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City of Veils (Nayir Sharqi & Katya Hijazi #2)

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3.90  ·  Rating Details  ·  2,724 Ratings  ·  519 Reviews
The burkha-clad body of a young woman is discovered on the grimy sands of Jeddah beach; soon afterwards, a strong-minded American woman finds herself alone and afraid in the most repressive city on earth when her husband suddenly disappears.
Investigating policeman Osama Ibrahim, forensic scientist Katya Hijazi and her friend, the strictly devout Bedouin guide Nayir Sharqi
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Kindle Edition, 411 pages
Published August 9th 2010 by Little, Brown and Company (first published 2010)
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Jill
Aug 02, 2010 Jill rated it it was amazing  ·  review of another edition
There have been many literary mysteries written and many books about the plight of women in repressive Saudi Arabia, but I have never read an author who is able to so seamlessly weave these threads together to create a potboiler thriller that sizzles with knowledge.

Set in Jeddah – seemingly one of the more liberal cities of Saudi Arabia – the core of the story focuses on a burqa-clad and tortured body of a young woman on a beach. Three stories are interwoven: a whodunit story of how she got ther
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Harry
Book Review:

The saga of Katya and Nayir continues in this, the second in this Ferraris series.

Elsewhere here on GR I have been embroiled in commentary regarding the nature of protests: political, economical, etc. And as I was responding in that particular thread my mind kept returning to perhaps the only form of protest not mentioned: the fictional author mounting a protest. In particular it kept returning to my latest read in a mystery series quite unlike any other.

City of Veils is assuredly a
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Giovanni Gelati
Jul 26, 2010 Giovanni Gelati rated it it was amazing  ·  review of another edition
This novel is an eye opener. I am the proud father of seven girls (we also have a son) and must say that the way in which women are treated in the Middle East have always stunned me. City of Veils gave me a new perspective on the whole thing. Zoe Ferraris has a unique viewpoint being both a woman and having lived in the Middle East, experiencing it first-hand. Her previous novel, Finding Nouf, was a Los Angeles Times Prize Winner.
Here is the summary of the novel; When the body of a brutally beat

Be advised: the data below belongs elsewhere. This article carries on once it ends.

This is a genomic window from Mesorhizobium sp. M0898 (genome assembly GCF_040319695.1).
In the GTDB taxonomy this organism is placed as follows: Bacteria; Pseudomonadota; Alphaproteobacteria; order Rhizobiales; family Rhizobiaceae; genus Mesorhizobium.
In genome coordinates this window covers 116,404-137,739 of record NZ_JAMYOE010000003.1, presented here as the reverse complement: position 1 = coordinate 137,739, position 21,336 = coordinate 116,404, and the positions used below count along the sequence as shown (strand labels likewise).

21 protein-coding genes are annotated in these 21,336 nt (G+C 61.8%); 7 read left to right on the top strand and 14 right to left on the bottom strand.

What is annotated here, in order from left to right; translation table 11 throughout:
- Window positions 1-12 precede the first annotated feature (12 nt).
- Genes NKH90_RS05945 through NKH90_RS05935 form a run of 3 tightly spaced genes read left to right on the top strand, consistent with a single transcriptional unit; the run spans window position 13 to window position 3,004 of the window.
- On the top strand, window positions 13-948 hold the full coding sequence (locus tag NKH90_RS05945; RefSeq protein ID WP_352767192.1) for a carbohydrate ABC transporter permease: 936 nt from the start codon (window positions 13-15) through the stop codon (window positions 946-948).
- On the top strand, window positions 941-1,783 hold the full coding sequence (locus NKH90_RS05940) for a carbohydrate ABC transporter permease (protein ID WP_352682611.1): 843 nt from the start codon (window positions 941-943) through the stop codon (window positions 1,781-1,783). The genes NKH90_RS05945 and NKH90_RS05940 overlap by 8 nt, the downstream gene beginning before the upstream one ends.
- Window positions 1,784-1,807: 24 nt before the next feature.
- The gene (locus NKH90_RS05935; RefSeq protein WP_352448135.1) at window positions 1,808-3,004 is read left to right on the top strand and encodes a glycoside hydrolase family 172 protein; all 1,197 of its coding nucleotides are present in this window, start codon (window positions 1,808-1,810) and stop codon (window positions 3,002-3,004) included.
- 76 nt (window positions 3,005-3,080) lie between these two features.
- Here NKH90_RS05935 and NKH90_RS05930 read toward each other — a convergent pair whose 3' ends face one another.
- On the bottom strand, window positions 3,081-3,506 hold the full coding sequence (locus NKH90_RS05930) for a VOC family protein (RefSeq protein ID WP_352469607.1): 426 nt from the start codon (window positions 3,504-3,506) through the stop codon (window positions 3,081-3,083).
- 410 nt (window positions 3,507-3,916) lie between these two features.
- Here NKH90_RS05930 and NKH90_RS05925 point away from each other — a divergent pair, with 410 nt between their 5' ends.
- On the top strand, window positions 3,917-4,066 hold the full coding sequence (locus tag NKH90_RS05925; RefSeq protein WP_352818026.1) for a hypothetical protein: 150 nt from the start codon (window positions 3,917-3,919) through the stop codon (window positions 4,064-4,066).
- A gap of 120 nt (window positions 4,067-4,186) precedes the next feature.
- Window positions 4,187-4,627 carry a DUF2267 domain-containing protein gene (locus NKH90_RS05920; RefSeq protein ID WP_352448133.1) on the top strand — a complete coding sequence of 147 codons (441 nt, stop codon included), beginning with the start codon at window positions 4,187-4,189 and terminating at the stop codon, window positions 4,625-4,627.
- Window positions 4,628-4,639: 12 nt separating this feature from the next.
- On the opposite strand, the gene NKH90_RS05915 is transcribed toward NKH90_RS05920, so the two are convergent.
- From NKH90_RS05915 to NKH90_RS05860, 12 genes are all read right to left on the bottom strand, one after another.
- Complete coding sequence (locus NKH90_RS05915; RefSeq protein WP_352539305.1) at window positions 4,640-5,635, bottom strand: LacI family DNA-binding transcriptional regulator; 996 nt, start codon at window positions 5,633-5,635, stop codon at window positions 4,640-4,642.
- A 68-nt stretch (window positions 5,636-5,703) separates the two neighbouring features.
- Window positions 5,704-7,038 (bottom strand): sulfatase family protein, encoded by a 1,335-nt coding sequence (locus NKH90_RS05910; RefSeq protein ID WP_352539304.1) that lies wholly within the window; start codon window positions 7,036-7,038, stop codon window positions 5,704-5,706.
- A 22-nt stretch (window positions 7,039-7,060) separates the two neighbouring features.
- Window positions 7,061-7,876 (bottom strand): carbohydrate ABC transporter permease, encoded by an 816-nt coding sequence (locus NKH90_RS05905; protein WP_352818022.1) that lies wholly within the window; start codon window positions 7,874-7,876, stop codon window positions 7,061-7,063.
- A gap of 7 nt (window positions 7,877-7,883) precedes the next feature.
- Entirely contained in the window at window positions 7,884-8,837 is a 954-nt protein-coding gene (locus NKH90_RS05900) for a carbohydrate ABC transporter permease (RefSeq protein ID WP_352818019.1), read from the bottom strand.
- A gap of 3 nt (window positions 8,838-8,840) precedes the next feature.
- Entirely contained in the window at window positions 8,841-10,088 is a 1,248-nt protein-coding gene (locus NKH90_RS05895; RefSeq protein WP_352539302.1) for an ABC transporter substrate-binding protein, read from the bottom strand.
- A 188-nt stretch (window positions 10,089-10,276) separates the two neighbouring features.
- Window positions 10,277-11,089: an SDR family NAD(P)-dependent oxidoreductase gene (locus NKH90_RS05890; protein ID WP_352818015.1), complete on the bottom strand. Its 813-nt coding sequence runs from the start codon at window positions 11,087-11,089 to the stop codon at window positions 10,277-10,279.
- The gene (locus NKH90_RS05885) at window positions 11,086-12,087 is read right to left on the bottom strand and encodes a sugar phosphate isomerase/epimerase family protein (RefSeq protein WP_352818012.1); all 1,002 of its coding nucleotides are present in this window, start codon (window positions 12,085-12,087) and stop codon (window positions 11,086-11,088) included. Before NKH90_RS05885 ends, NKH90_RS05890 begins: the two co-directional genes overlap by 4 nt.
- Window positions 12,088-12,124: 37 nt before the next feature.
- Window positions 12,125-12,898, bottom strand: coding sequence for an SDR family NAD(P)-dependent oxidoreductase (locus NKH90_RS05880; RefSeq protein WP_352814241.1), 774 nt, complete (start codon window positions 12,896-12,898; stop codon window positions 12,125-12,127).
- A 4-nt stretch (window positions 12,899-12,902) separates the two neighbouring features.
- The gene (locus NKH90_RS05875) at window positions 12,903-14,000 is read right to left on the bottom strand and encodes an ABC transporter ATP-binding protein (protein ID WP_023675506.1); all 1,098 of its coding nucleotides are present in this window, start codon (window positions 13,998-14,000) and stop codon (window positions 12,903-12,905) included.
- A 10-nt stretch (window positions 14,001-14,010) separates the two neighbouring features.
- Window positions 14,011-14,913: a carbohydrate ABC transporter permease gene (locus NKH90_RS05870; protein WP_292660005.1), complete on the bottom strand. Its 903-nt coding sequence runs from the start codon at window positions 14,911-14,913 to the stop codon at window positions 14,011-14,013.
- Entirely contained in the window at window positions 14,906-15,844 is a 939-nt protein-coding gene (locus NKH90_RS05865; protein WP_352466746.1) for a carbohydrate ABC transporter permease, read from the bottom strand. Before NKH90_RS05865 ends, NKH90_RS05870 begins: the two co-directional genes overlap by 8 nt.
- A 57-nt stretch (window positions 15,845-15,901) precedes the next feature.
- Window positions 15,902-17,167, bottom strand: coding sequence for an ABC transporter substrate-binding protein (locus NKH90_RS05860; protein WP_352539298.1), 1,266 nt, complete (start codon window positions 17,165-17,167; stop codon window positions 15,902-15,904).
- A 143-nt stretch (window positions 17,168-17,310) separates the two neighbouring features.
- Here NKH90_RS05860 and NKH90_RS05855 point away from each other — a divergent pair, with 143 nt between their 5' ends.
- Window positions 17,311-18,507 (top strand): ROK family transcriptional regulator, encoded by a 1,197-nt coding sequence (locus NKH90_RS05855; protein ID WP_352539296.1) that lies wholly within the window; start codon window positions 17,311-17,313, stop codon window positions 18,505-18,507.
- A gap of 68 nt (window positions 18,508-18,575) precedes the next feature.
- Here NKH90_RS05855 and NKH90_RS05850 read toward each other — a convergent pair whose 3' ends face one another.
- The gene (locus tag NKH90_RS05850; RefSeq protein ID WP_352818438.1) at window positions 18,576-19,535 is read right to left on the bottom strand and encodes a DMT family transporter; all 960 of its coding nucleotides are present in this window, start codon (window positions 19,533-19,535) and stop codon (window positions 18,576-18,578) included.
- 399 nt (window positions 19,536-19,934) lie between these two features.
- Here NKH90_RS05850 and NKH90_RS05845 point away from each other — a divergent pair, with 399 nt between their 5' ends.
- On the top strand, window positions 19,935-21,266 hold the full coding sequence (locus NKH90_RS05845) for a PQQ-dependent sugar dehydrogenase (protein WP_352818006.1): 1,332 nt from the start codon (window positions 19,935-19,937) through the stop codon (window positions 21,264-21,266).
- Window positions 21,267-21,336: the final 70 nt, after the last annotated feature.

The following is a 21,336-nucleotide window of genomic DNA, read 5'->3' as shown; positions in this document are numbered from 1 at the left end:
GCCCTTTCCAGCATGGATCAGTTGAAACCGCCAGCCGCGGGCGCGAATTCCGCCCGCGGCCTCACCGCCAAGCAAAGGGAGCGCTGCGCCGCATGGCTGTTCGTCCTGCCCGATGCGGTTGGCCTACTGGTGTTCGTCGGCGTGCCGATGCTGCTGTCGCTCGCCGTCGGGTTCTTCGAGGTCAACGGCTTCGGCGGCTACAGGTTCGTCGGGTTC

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Blumental
Apr 12, 2012 Blumental rated it did not like it  ·  review of another edition
A lot of reviews of this book make us believe that the interesting angle for this crime novel is the fact that it is set in Saudi Arabia, written by a quasi-local and, hence, that the novel offers us an insight into a world we know very little about. Unfortunately, this book fails to do so in quite a disappointing fashion.

In my view City of Veils does very little to shed more light on an intriguing culture and instead re-hashes preconceived, rather superficial notions of the culture of Saudi Ara
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Mirela Ivancevic
Ova knjiga ima sve što treba imati punokrvni triler. Odličan zaplet , savršenu napetost koja ne prestaje ni na jednoj stranici , jako zanimljive glavne likove koji se bore sa nekim svojim "demonim " . Uz sve to spisateljica nas upoznaje sa jednom kulturom koja je nama "zapadnjacima" uglavnom nepoznata , a koja u čitaocu stvara dodatnu dozu napetosti i intrige . Poglavlja su kratka , čita se u jednom dahu , preporuka svima koji vole dobar krimić / triler.
Jeanette  "Astute Crabbist"
Life for women in Saudi Arabia =

Burqa required
Brain optional
BYOB(Bring Your Own Brother/Bodyguard/Bedouin) any time you set foot outside your home.

I thought City of Veils, although perhaps overlong, was a much better novel than Finding Nouf. It explores the varying levels of compliance with religious law in what is considered an "open" city, from both a male and female perspective. I found it especially interesting to read how modernization might pose dilemmas for devout men, as we usually tend
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Laura
Dec 25, 2015 Laura rated it really liked it  ·  review of another edition
Recommended to Laura by: Bettie, Carey
There are some books that we do regret when it's finished. This is one of them.

4* City of Veils
TR Finding Nouf
TR Kingdom of Strangers
Sanaa
Dec 04, 2013 Sanaa rated it it was amazing  ·  review of another edition
This book I thought was brilliant.
Crime, religion, culture and mystery all in one. FAB!!!!
I don't like to make a review and basically tell what the whole story was about because then those who haven't read it know too much but the way the characters within the book are portrayed and portrayed with such realism I thought made this story all the more soo real. Each of the main characters intrigued me in their own way and I could relate to them all in way or another. As a Muslim woman I think I r
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Julie
I wondered several times during The City of Veils if I could read another Nayir Sharqi mystery after this follow-up to the mesmerizing Finding Nouf. The oppressive Saudi culture and the unforgiving interpretation of Islam that requires subjugating women sets a haunting and desperate tone that is almost unbearable. I wince at the thought of spending more time in the wet, stifling heat of Jeddah and with its suffocated citizens.

Yet, this is a brilliant and irresistible work of literary crime fict
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Joy
Jan 23, 2016 Joy rated it really liked it  ·  review of another edition
Shelves: around-the-world
This book was read for my 2016 Reading Challenge Around the World in 80 Books